A lot of people on the left can relate to that and the ‘Blue Labour’ argument is essentially that the loss by Labour of over five million votes between 1997 and 2010 is a reflection of this, encapsulated in Tony Blair’s famous 2004 comment “Leave the past to those who live in it”.
The problem with that mind-set is that this view of Labour supporters certainly does resonate with UKIP recruits from Labour. Recent focus groups of UKIP supporters when, after rehearsing a lengthy catalogue of things they didn’t like were asked what they did like about Britain, reportedly responded, ‘The past’. Cruddas’s summary of the trajectory of New Labour under Blair is:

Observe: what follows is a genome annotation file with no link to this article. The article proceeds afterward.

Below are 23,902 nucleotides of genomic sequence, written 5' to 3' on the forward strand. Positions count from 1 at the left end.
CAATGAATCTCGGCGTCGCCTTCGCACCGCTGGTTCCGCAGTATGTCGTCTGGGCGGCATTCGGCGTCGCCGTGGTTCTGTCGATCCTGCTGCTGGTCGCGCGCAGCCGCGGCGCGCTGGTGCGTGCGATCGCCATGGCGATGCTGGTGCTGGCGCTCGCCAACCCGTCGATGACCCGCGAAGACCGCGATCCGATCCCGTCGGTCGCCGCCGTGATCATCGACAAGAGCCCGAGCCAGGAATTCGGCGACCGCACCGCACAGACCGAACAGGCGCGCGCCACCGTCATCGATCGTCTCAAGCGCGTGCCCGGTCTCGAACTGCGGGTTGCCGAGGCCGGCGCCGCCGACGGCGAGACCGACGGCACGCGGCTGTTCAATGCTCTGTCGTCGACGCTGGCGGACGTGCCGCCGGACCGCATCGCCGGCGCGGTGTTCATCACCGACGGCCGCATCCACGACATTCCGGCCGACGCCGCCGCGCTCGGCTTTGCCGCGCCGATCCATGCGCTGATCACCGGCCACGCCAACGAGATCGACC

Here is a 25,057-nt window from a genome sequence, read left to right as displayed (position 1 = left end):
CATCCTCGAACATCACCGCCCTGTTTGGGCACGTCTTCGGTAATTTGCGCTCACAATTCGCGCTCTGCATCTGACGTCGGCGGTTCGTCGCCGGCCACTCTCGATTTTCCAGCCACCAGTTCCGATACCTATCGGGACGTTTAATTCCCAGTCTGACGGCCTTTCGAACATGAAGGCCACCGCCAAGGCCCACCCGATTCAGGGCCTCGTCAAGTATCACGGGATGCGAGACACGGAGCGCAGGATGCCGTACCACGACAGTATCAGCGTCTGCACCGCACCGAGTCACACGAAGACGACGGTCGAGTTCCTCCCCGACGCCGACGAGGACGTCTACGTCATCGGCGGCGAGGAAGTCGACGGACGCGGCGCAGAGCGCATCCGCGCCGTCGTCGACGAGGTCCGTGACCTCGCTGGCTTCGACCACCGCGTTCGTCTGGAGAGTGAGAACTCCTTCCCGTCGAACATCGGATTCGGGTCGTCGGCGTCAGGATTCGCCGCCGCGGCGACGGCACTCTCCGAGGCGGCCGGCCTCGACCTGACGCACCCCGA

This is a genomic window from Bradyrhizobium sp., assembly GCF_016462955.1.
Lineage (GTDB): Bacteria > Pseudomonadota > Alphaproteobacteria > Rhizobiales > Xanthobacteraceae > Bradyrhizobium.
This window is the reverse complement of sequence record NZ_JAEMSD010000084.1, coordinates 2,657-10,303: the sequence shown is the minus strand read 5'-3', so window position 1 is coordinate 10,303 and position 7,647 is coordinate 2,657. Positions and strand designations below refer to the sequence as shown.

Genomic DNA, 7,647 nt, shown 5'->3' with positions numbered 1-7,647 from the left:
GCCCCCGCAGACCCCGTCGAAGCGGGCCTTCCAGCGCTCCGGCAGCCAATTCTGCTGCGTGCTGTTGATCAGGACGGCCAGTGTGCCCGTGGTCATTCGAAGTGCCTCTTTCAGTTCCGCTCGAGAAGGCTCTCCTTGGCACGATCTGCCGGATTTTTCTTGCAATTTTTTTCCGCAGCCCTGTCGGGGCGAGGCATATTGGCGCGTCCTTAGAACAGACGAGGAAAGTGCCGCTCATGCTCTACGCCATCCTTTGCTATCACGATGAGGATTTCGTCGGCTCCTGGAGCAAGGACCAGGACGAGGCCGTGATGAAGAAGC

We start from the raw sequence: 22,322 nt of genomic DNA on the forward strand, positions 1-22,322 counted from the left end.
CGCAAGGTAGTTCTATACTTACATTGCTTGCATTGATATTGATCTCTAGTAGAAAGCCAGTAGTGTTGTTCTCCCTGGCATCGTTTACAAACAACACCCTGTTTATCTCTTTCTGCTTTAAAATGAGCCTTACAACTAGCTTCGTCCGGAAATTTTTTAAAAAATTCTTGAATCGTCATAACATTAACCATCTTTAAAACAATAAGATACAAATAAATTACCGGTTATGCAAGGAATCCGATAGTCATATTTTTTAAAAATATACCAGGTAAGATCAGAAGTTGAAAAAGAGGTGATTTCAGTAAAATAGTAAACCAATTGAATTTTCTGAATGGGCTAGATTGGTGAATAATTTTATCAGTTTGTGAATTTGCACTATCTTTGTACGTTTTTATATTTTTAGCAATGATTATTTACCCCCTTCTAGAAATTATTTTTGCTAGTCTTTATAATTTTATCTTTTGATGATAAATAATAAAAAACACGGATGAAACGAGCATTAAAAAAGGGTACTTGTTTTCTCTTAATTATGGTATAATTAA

“At its best New Labour encompassed both the progressive and the traditional, captured in Tony Blair’s, early recognition of the need for a ‘modern patriotism’. Over time however, it became all about the ‘progressive new’. By the end it embraced a dystopian destructive neo-liberalism cut loose from the traditions and history of Labour”.
What ‘Blue Labour’ is trying to articulate is a direction of travel that is different from a ‘progressive’ politics that uncritically embraces globalisation, neo-liberalism, consumerism and a market economy that leaves great swathes of the population behind and whose guiding principles were graphically exposed by the banking crisis of 2008.
By contrast, the current Government is a constant source of dismay to its supporters as it takes its admiration of all things ‘Blairite’ to new heights, with its attempts to flog off parts of English common life to the highest bidder, forests, waterways, parks, the Post Office, sport and culture, not to mention that national institution, the National Health Service. Hence the mass defections to UKIP from the Tories